Autonomous sensory meridian response (ASMR) describes the deep relaxation and pleasant scalp tingling some people feel in response to quiet sounds such as whispering, or quiet sounds combined with gentle movements and personal attention. This phenomenon was only named in 2010, but it has gained significant traction online among people who claim that activating this response helps them relax and sleep better. And although research is limited, it appears that some of these claims may be correct.
Whether you’ve used ASMR in the past to help you sleep or are curious about its potential benefits, it’s worth exploring the research behind how it works and what might cause ASMR’s positive effects. By understanding ASMR better, it’s easier to decide if it might work for you and determine how to fit it into your existing sleep routine.
People who experience ASMR describe the feeling as very relaxing, with a static sensation across the scalp, back of the neck, shoulders, and sometimes elsewhere in the body. It has been compared to, and may be related to, the frisson, or chills, that sometimes occur when people listen to music. However, instead of music, ASMR is prompted by crisp or quiet sounds, either alone or when combined with careful movement or personal attention. Some videos intended to provoke ASMR also include visual cues, which appear to affect the response in some people.
Not everyone experiences ASMR, but most people appear to be able to. In one study, 81% of participants reported having experienced it in the past. Most people seem to feel ASMR for the first time between the ages of 5 and 10, though some people feel it for the first time in adulthood. Although ASMR is a newly recognized phenomenon, it appears that people have been experiencing it for a long time.
Different people experience ASMR in response to different triggers, but researchers in one study identified four primary categories:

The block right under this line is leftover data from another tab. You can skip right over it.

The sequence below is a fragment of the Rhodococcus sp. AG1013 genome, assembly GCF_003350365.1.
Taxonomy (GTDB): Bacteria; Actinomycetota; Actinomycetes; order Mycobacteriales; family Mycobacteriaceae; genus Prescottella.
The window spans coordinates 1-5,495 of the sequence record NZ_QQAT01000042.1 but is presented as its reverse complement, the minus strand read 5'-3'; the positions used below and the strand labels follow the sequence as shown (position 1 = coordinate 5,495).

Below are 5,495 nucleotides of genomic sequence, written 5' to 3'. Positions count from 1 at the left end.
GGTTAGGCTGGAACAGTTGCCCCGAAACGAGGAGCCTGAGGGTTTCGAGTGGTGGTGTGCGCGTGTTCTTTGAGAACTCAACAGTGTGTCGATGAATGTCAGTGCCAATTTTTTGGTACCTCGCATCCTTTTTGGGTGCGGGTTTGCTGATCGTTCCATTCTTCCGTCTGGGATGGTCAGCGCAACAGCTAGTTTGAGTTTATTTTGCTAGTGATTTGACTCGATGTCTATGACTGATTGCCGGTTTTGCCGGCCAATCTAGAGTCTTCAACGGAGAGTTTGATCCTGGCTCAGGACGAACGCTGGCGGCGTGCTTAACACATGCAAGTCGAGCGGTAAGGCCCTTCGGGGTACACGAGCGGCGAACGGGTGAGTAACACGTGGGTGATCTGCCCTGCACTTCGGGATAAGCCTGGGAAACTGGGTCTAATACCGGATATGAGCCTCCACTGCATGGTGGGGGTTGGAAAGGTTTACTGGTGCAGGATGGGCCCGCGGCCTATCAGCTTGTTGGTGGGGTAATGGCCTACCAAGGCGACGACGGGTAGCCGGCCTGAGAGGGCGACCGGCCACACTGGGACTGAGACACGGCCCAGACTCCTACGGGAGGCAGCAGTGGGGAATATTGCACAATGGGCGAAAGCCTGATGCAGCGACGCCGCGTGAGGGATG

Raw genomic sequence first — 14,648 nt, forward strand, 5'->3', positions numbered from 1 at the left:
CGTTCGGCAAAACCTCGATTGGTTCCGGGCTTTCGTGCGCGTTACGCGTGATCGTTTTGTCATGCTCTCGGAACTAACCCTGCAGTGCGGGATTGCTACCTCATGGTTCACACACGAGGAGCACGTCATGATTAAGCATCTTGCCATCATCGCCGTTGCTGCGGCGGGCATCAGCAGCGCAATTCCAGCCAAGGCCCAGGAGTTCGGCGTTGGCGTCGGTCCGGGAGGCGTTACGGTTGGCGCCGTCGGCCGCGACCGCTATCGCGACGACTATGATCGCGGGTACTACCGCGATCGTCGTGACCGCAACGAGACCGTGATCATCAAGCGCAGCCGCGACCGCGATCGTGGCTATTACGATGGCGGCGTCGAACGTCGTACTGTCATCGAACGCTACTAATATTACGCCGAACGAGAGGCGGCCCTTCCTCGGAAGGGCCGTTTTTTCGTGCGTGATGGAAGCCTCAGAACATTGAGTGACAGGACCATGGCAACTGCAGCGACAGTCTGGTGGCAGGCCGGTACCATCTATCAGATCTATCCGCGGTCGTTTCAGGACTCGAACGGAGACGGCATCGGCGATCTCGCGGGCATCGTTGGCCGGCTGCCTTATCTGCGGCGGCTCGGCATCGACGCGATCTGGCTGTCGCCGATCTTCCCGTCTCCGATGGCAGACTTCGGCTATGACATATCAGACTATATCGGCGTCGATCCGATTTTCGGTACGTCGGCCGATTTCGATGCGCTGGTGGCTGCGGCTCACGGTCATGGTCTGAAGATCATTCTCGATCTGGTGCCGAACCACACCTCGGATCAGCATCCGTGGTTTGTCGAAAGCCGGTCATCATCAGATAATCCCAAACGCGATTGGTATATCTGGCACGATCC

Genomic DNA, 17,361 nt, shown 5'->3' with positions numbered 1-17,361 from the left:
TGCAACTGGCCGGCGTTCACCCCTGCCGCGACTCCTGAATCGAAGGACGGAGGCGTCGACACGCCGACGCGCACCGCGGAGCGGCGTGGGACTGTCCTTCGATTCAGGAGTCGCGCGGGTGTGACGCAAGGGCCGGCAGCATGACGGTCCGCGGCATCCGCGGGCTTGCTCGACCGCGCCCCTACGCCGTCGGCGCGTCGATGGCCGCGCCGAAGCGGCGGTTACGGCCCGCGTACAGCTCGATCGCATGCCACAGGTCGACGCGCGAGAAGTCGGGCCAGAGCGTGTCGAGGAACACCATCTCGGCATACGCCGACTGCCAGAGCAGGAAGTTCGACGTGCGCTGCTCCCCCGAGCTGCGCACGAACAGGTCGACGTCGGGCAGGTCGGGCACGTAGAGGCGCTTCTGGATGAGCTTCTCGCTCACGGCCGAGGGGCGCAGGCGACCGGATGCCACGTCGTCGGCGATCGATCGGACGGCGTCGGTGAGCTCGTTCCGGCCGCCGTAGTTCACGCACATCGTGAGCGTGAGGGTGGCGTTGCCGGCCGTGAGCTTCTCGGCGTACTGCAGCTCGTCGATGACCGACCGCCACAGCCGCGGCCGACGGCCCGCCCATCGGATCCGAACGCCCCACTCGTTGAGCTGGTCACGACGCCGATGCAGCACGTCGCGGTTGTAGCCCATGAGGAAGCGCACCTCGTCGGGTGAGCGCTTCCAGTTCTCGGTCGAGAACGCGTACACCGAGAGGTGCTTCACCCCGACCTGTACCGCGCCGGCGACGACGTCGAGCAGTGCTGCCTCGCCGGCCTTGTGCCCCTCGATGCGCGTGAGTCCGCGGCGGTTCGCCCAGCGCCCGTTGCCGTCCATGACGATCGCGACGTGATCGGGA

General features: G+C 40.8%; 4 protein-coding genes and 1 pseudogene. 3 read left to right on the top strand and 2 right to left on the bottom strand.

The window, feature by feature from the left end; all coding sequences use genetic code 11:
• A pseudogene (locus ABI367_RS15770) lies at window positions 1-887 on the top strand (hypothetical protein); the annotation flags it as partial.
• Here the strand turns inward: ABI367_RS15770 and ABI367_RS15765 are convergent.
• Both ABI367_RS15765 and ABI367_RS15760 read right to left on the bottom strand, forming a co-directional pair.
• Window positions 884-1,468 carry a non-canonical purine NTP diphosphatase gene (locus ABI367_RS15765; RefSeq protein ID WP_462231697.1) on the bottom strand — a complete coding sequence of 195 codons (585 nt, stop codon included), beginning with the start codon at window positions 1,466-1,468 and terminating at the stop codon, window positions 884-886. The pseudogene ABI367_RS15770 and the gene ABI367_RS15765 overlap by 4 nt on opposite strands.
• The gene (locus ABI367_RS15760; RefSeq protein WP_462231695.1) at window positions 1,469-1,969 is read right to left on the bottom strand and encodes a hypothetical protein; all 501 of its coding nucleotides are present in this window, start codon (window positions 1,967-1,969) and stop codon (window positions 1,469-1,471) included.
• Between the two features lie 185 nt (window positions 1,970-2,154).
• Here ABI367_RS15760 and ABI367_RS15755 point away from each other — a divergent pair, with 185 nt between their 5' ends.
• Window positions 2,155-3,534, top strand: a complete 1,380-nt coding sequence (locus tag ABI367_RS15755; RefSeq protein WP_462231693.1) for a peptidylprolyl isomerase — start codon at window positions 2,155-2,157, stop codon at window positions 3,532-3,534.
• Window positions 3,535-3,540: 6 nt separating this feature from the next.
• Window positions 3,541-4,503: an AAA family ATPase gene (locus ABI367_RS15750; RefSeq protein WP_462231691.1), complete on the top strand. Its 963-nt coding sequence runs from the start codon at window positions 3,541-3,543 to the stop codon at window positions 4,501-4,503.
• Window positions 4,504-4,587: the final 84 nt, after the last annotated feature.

Within the study, 75% of people experienced ASMR in response to whispering, while only 53% found that slow movements stimulated the response. Personal attention and crisp sounds fell between the two, earning positive responses from 69% and 64% of people, respectively. Outside of these categories, other reported triggers included repetitive movements, smiling, and airplane or vacuum cleaner noises.
Other researchers have discovered that for many people, ASMR can also be triggered by having their hair played with or watching someone working on a project that requires care and attention.
Videos and audio tracks intended to provoke ASMR share many common themes that may influence the phenomenon, though research is still ongoing. Role-play scenarios that involve personal attention, such as getting a massage or undergoing a medical check-up, are common. Most people appear to enjoy content that includes two triggers, such as a video that includes simulated personal attention and whispering.
Since ASMR is a recent discovery, research into how it works is still new. Although we do not yet have a solid explanation of how ASMR works, researchers have hypotheses, and the research that has been done provides some intriguing evidence.
In one study, researchers performed fMRI brain scans of people while they were experiencing ASMR. Participants in the study showed activity throughout their brain, called whole brain activation, during periods of ASMR tingling. There was also significant activity in the area of the brain associated with self-awareness, social understanding, and social behaviors, including grooming behaviors in non-human primates. Because the effects of ASMR are similar to the effects of social grooming in primates, the researchers theorized that it might be a grooming response that remained after evolution.
ASMR being a social response would explain the feelings of comfort, relaxation, and sleepiness it promotes. The areas of the brain ASMR activates are associated with hormones like dopamine, oxytocin, and endorphins, all of which can promote these feelings. It could also help explain why certain personality traits, particularly being open to new experiences, seem to increase the chances of someone experiencing ASMR.